This tag is for questions concerning the written representation of the English language, especially spelling and word breaks (including hyphenation).

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1
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3answers
842 views

3D vs 3d vs 3-d vs 3-dimensional

How do you correctly abbreviate that something is in "three dimensions" in formal writing? As per the title, would you write either "3D", "3d", or "3-d"? I want to write something like: The ...
11
votes
4answers
19k views

Why doesn't “ninth” have an “e”, like “ninety”?

Is it just because "ninth" has only one syllable? That wouldn't make sense, though, because saying "NINE-ith" wouldn't be worse than saying "NINE-e-tee". If we were used to "nineth", we would have ...
193
votes
1answer
253k views

When should I use an em-dash, an en-dash, and a hyphen?

I generally know how to use a hyphen, but when should I use an en-dash instead of an em-dash, or when should I use a hyphen instead of an em-dash?
5
votes
0answers
44 views

Name for letter U in words like 'suede' and 'penguin'

What is the letter U called when it says the /w/ sound in words like suede and penguin? I've read that y and w are semivowels but the U in suede and penguin doesn't really conform to the definition of ...
36
votes
7answers
24k views

Why is “primer” pronounced with a short “i” sound?

This word—used to mean an elementary textbook, not a painting material—annoys me to no end. Does anyone know why, exactly, "primer" is pronounced with a short "i" sound? I don't know why, call it ...
22
votes
2answers
99k views

“Queueing” or “Queuing”

Which spelling is better, queueing or queuing? Both words seem to mean the same (or am I wrong?), but there are two different spellings. My context is: Queueing Latency vs. Queuing Latency ...
1
vote
6answers
176 views

Is “risky” an acceptable spelling of “risqué”?

Is "risky" an acceptable spelling of "risqué" or "risque" (suggestive of sexual impropriety), such as in this article? Selena Gomez has posed braless in a risky and sultry new photo-shoot for ...
1
vote
2answers
3k views

hallo or hello: etymology dilemma

Does anybody know the etymology of the main greeting in English: hallo? Besides that I wish to know the difference between the terms hallo and hello. I have to know!
0
votes
1answer
42 views

Different-colored or different colored? UK vs US English

Can I write "differently colored" instead? What expression most British or Americans would rather use? "socks, different in color" "socks of different colors" "a different color of each sock"
3
votes
3answers
8k views

Between '(s)he' & 'he/she' — which is recommended/ preferable?

When talking about or referring to someone who could either be a male or a female, I usually write it as (s)he but I have also seen usage like he/she, which also seems correct to me. I use (s)he ...
29
votes
6answers
4k views

Why was the “th” combination chosen for the “th” sound?

Given that the two "th" sounds don't actually sound like a combination of "t" and "h" why was that particular combination selected or become adopted by the majority ?
4
votes
4answers
584 views

What is the correct term for “2” vs “two”? [closed]

When written this way, "2", what is the correct term? When written this way, "two", what is the correct term?
1
vote
1answer
89 views

Double Consonants in Gerund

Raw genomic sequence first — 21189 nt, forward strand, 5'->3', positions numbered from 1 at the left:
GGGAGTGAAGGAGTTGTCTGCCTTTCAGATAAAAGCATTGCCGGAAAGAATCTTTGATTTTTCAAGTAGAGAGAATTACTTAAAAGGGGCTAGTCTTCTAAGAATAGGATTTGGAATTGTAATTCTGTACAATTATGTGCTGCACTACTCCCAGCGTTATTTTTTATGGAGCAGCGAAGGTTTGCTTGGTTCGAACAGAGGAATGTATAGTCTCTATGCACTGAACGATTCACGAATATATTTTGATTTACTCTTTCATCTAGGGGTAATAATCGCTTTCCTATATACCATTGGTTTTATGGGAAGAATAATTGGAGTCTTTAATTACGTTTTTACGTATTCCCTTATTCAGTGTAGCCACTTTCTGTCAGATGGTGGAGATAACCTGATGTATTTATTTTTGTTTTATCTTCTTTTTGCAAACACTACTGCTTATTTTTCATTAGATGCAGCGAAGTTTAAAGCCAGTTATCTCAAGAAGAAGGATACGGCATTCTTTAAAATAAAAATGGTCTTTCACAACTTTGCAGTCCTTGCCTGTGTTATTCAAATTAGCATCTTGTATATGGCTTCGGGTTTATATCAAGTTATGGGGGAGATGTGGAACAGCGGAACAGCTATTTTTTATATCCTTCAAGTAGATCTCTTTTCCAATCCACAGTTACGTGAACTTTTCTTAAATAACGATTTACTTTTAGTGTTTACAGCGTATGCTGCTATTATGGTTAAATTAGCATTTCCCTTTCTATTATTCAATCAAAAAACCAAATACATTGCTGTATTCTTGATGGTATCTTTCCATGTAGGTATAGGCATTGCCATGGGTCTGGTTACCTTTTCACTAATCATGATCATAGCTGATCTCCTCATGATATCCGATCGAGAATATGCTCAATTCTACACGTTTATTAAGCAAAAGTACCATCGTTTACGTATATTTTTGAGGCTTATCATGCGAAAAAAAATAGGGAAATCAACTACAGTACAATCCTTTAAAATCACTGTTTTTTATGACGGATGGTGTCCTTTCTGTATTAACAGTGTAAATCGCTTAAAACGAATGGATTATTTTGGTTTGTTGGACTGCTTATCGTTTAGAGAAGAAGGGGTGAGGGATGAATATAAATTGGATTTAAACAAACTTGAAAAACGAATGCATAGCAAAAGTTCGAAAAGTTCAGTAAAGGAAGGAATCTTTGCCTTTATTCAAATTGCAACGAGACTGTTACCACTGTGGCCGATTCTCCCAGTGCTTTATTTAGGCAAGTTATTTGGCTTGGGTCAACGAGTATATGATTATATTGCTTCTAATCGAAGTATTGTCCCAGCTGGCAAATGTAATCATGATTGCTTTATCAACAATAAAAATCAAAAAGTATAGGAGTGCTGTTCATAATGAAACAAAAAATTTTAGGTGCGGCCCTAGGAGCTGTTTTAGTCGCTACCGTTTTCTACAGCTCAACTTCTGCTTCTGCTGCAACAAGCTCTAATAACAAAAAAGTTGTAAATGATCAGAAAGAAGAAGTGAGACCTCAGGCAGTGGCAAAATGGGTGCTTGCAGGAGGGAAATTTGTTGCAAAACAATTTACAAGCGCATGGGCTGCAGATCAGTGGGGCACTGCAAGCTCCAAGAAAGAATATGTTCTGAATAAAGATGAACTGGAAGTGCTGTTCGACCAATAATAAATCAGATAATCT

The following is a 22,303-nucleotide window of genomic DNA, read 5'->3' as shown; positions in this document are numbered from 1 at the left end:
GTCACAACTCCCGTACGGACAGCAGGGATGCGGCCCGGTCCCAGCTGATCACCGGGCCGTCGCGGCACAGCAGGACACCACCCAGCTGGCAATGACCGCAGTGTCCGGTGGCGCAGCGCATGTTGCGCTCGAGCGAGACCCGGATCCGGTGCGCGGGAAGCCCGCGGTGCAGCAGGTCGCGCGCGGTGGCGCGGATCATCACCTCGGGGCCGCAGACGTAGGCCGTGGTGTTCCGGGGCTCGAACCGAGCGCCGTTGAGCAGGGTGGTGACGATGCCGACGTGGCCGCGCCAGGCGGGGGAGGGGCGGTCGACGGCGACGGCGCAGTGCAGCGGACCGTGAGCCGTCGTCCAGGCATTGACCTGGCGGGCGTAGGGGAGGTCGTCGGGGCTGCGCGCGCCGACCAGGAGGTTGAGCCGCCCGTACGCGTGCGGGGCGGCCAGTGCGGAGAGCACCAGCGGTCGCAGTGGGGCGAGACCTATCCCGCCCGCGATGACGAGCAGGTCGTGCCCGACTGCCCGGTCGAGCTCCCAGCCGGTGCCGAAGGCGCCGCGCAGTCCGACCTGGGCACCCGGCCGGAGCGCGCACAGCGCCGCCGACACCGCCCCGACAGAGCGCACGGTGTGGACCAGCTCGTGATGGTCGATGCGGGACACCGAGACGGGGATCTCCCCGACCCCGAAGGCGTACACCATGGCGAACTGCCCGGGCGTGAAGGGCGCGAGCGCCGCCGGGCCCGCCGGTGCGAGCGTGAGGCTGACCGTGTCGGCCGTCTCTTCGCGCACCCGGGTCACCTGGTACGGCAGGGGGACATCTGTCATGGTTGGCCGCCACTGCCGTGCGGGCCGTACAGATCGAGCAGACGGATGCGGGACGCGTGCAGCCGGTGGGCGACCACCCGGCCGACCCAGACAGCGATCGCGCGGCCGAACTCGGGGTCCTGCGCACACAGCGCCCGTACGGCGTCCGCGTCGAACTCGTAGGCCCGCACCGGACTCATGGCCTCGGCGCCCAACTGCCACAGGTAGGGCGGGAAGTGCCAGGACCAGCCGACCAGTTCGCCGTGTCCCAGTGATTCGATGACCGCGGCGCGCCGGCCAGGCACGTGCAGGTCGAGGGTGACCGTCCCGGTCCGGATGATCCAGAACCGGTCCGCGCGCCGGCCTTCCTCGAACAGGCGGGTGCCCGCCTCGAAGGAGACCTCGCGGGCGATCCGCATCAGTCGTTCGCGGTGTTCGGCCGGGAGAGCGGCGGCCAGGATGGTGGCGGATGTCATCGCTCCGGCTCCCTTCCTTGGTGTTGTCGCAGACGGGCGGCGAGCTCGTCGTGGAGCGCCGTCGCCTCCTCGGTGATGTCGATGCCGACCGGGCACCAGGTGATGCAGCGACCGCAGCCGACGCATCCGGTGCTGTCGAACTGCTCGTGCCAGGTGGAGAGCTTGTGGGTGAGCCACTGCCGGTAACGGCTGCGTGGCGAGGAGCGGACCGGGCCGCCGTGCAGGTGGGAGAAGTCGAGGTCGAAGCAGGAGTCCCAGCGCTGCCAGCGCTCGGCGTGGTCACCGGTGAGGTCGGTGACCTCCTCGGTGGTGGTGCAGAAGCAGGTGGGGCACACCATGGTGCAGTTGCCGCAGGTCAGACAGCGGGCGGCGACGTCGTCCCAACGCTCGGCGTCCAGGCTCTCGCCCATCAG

Is there any rules regarding gerund that tell when to double the consonant of a word and when not to? I'm a little bit confused regarding this matter. Based on this link there are words that can be ...
7
votes
6answers
1k views

Is there a term for negligent spelling of words such as 'you' as 'u'?

The age of texting and instant messaging as we all know has created a phenomenon of using shorter versions of words to save on keystrokes. On tiny keypads or phone buttons this obviously can be a time ...
25
votes
2answers
10k views

When do you use “learnt” and when “learned”?

Is learnt UK English and learned US? Is it that simple? I’m used to using learnt, but my US spellchecker says it is wrong.
3
votes
3answers
2k views
3
votes
1answer
94 views

What kind of spelling error is using “are” in the place of “our”?

It's using the homophone but is there a name for that kind of spelling error in Child Writing Acquisition? The whole phrase is: After that we Played with are inten do will". Of course there ...
2
votes
2answers
72 views

Is it “transferrer” or “transferer”?

According to thefreedictionary, "transferrer" is someone who transfers something. However, it also lists the alternate spelling "transferer", with only one r in the middle. For the related "...
3
votes
2answers
165 views

Why is “Thailand” spelled with an 'h'?

As we all know, "Thailand" is not pronounced with a /θ/ — so why is it spelled that way? Is the 'h' vestigial? Does it represent some subtle phoneme in the Thai language, and if so, what is that ...
0
votes
2answers
380 views

How to spell a sound I hear people make

When you stick your tongue outside of your mouth and gently blow, it makes a common sound to indicate "whatever!" or "I don't like your answer/response" or "Yes, you are smarter than I am." What is ...
2
votes
5answers
362 views

Noun to describe a “typo-filled” letter

I am changing my e-mail signature on my phone to read: Sent from my Samsung Galaxy S4. Please do not mistake my brevity and/or misspellings for apathy and/or ignorance. I am looking for a ...
1
vote
1answer
31 views

What is the error called when spaces are placed incorrectly?

He went home , but he forgot his phone .He returned to get it . ^ ^ ^ These are some examples, which nowadays get autocorrected by word ...
45
votes
4answers
6k views

Why is ‘i’ in milk pronounced differently from ‘i’ in find?

As far as I know, in words of the structure CVCC, the vowel is usually short. Examples include milk, front, clamp, wasp, sport, etc. However, with some CC types, the vowel seems to always be long (...
2
votes
1answer
85 views

When double “l” is considered American English?

I'm struggling with "enroll" and "enrollment". Both answers (this one and this one), given to this question, as well as Wikipedia seems to be suggesting, that double "l" is more common in British ...
1
vote
1answer
3k views

Capitalization of honorifics such as “your excellency”, “your majesty”, “your holiness”

When addressing an ambassador, is it I agree with your excellency. or should your, excellency, or both be capitalized? Likewise with "your majesty" and "your holiness".